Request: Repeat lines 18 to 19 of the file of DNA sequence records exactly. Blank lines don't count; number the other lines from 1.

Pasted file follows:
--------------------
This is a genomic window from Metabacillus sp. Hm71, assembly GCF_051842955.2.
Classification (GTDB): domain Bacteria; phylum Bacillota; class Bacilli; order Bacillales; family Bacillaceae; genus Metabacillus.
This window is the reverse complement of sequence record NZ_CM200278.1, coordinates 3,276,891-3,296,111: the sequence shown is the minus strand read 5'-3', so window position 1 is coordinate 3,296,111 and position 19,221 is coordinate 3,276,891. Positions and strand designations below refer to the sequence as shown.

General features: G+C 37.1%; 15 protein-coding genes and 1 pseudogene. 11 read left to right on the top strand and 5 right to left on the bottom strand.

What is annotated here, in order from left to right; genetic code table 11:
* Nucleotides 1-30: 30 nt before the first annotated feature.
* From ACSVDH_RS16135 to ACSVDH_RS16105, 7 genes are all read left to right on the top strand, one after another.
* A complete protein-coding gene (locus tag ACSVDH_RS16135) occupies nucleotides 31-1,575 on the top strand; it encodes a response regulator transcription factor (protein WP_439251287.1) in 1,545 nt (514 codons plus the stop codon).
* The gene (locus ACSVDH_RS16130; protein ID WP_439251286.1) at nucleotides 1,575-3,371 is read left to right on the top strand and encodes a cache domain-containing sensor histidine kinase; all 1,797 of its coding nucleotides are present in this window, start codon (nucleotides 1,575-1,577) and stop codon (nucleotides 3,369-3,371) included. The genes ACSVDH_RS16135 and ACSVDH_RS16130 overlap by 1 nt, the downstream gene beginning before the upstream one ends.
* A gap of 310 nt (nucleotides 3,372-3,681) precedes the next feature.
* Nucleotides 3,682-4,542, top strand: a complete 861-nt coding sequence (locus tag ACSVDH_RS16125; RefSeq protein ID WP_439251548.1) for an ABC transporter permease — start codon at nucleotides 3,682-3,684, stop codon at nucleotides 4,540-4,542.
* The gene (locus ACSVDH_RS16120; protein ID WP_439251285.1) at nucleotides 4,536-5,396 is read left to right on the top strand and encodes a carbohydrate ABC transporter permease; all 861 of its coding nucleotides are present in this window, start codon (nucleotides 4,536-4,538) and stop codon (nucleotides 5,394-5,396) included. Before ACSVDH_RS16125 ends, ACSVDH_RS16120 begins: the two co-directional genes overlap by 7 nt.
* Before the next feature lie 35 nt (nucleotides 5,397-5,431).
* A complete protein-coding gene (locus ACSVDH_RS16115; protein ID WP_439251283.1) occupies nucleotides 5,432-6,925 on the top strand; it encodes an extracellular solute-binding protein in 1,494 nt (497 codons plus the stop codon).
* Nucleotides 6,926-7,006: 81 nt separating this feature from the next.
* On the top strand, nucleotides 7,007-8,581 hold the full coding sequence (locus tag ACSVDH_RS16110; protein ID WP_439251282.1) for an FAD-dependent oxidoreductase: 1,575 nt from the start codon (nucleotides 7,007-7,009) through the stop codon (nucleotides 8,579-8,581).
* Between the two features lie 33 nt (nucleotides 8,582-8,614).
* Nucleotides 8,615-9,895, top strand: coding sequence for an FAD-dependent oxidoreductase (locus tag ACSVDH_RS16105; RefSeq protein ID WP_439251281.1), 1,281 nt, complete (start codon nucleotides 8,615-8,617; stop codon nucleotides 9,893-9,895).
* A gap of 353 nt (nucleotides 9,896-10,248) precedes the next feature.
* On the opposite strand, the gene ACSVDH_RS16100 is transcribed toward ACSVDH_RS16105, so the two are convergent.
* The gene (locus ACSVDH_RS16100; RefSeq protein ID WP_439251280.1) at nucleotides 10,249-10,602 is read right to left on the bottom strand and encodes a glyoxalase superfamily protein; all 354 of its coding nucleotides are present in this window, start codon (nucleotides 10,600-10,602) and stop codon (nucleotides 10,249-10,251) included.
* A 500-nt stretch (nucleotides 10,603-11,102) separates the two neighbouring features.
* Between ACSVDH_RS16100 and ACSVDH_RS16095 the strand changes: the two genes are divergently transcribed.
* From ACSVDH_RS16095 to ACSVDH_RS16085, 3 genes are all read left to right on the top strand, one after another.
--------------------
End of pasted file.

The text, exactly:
* Nucleotides 8,615-9,895, top strand: coding sequence for an FAD-dependent oxidoreductase (locus tag ACSVDH_RS16105; RefSeq protein ID WP_439251281.1), 1,281 nt, complete (start codon nucleotides 8,615-8,617; stop codon nucleotides 9,893-9,895).
* A gap of 353 nt (nucleotides 9,896-10,248) precedes the next feature.